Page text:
If a car is “dealer maintained” how important is a pre-purchase inspection?

Discussion in 'Gen 3 Prius Care, Maintenance & Troubleshooting' started by macmaster05, Dec 7, 2017.

  1. macmaster05

    macmaster05 Senor Member

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    Just as the title says. I’m thinking about purchasing a Prius from a private seller. I’ve never done it before but want to make sure everything checks out obviously. Title is clean and seller claims it’s been dealer maintained and assuming he has the paperwork to show it, that begs the question, is that good enough? How important is a pre-purchase inspection? Do they look for more than they do during a standard maintenance? Should I take it to the same dealership myself or a independent mechanic? Every website says “take it to a trusted mechanic” but this isn’t 1950; I don’t know know a trusted mechanic outside of whatever yelp says. Any insight would be appreciated.

    Thanks!
     
  2. Elektroingenieur

    Elektroingenieur Active Member

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    To me, “dealer maintained” just means that the owner took the car to the dealer for maintenance, not that the dealer maintained the car to any particular standard. If the repair orders show that all of the scheduled maintenance items were completed at the times or mileages recommended in the Warranty & Maintenance Guide, it suggests a conscientious owner, but it’s no guarantee of a trouble-free car.

    Keep in mind that you may not be seeing a complete history. There may be no documentation, for example, of services or repairs that were recommended but declined, repairs that were done separately from scheduled maintenance visits, or problems that were simply not reported to the dealer.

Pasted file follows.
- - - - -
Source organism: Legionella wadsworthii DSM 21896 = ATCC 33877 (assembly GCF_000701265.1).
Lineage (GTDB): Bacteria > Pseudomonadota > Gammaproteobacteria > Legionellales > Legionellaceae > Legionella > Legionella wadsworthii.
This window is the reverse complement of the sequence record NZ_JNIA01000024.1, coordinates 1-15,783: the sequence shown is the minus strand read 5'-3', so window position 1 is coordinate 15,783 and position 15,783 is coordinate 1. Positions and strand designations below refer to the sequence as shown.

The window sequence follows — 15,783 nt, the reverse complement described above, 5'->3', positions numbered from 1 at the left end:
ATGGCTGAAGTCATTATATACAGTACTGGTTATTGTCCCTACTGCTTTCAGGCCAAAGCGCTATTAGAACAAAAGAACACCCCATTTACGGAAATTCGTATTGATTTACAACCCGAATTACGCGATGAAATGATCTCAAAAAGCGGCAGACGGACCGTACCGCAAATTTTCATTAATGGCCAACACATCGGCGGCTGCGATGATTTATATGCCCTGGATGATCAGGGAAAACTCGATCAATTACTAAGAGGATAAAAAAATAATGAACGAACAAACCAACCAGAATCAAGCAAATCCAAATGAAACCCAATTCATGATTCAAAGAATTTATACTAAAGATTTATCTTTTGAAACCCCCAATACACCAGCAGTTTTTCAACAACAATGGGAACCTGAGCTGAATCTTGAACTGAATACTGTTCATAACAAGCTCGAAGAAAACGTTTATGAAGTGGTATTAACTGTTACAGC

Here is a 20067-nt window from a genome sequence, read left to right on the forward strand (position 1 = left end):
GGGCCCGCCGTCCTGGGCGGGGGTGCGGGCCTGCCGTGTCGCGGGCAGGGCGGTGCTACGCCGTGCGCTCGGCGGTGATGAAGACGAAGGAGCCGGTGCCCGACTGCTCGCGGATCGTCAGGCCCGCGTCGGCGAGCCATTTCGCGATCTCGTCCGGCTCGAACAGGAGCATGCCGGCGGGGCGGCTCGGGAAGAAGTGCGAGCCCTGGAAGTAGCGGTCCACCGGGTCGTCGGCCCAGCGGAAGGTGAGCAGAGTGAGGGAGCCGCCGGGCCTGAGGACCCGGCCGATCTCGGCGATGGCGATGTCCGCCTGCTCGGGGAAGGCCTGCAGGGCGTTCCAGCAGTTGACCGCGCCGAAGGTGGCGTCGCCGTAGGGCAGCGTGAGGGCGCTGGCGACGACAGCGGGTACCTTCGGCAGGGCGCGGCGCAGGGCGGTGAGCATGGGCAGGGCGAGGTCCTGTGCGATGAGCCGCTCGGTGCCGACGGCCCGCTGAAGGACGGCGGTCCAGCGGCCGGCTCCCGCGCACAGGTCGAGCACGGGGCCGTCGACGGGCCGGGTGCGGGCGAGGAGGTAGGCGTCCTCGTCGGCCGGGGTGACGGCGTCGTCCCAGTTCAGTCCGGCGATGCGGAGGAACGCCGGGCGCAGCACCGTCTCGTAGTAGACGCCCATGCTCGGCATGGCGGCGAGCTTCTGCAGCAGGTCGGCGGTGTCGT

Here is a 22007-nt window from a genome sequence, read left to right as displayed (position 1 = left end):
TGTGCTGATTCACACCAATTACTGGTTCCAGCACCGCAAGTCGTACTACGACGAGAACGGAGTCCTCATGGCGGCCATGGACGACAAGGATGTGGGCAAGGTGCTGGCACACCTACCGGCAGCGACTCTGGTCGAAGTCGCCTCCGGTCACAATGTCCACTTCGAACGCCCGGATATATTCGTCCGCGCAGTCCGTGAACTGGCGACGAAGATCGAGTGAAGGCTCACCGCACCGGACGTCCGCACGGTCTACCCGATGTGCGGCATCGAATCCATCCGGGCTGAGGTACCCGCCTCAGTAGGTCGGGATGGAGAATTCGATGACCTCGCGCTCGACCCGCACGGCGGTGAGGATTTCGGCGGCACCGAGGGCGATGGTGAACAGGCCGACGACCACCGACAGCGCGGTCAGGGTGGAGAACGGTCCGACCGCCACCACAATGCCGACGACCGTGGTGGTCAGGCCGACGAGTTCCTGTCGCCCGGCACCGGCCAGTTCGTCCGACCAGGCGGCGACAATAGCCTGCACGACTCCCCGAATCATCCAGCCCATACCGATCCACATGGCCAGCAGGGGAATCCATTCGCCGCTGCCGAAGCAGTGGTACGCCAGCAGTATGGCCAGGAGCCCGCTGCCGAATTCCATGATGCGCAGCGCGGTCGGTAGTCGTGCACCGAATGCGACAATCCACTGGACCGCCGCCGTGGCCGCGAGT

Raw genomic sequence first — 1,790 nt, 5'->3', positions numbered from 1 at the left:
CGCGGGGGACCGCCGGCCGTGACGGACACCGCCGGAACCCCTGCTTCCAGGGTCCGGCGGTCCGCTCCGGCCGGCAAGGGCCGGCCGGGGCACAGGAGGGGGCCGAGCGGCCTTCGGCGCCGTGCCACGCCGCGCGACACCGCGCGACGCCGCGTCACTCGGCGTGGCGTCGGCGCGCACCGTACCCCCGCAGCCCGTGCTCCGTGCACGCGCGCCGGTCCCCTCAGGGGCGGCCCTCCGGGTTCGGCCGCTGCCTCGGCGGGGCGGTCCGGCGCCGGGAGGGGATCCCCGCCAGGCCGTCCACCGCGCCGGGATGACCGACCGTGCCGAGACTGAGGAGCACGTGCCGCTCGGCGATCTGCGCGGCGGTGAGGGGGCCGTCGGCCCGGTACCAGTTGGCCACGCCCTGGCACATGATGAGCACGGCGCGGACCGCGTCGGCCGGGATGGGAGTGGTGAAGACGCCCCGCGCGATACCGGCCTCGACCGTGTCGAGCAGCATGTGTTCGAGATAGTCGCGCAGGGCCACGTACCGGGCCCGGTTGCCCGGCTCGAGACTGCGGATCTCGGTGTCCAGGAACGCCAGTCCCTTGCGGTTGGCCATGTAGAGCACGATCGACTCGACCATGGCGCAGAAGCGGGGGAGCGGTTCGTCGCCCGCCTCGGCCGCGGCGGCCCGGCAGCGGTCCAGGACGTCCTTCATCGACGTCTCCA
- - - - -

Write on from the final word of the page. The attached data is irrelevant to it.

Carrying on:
Many dealers use the “Multipoint Inspection” process and form suggested by Toyota during routine service visits, but there is no assurance that all of the items on the form were checked thoroughly or at all, especially the ones that aren’t likely to result in additional service sales. This inspection also doesn’t involve a road test.

    The scope and value of a used-car inspection depends completely on the knowledge, skill, and diligence of the inspector, your budget for the work, and what the owner of the car allows. This could range from “we drove it around the block and none of the wheels fell off,” at one extreme, to a full disassembly and internal inspection of the engine, transaxle, and battery, at the other, or something in between, like Toyota’s Multipoint Inspection or the far more extensive inspection required for a Toyota Certified Used Vehicle (see their 160-Point Quality Assurance Inspection Check Sheet and Inspection Standards Manual).

    A car sold privately isn’t eligible to be certified, but if you’re not sure where to begin, you might use the TCUV check sheet as a starting point to discuss with the dealer or mechanic which items should be inspected, considering your budget and risk tolerance. They may suggest other items to examine, too.